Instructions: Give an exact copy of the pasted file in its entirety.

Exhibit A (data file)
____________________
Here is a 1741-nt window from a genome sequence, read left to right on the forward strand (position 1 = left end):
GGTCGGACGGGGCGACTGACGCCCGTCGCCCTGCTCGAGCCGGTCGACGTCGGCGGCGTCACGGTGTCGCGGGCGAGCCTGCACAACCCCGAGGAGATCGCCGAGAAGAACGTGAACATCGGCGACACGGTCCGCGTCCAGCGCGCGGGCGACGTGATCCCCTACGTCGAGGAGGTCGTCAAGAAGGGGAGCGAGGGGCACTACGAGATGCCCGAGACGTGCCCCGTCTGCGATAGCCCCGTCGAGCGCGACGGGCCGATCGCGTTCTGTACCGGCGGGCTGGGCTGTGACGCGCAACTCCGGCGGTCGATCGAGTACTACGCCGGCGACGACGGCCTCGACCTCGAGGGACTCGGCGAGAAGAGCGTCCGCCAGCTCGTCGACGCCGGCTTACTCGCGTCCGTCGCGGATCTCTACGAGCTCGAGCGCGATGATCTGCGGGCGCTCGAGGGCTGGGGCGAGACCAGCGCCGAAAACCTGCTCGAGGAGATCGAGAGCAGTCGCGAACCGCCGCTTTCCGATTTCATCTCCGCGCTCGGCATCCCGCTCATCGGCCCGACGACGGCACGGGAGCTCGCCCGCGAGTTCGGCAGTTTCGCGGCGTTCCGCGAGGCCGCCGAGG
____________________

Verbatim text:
Here is a 1741-nt window from a genome sequence, read left to right on the forward strand (position 1 = left end):
GGTCGGACGGGGCGACTGACGCCCGTCGCCCTGCTCGAGCCGGTCGACGTCGGCGGCGTCACGGTGTCGCGGGCGAGCCTGCACAACCCCGAGGAGATCGCCGAGAAGAACGTGAACATCGGCGACACGGTCCGCGTCCAGCGCGCGGGCGACGTGATCCCCTACGTCGAGGAGGTCGTCAAGAAGGGGAGCGAGGGGCACTACGAGATGCCCGAGACGTGCCCCGTCTGCGATAGCCCCGTCGAGCGCGACGGGCCGATCGCGTTCTGTACCGGCGGGCTGGGCTGTGACGCGCAACTCCGGCGGTCGATCGAGTACTACGCCGGCGACGACGGCCTCGACCTCGAGGGACTCGGCGAGAAGAGCGTCCGCCAGCTCGTCGACGCCGGCTTACTCGCGTCCGTCGCGGATCTCTACGAGCTCGAGCGCGATGATCTGCGGGCGCTCGAGGGCTGGGGCGAGACCAGCGCCGAAAACCTGCTCGAGGAGATCGAGAGCAGTCGCGAACCGCCGCTTTCCGATTTCATCTCCGCGCTCGGCATCCCGCTCATCGGCCCGACGACGGCACGGGAGCTCGCCCGCGAGTTCGGCAGTTTCGCGGCGTTCCGCGAGGCCGCCGAGG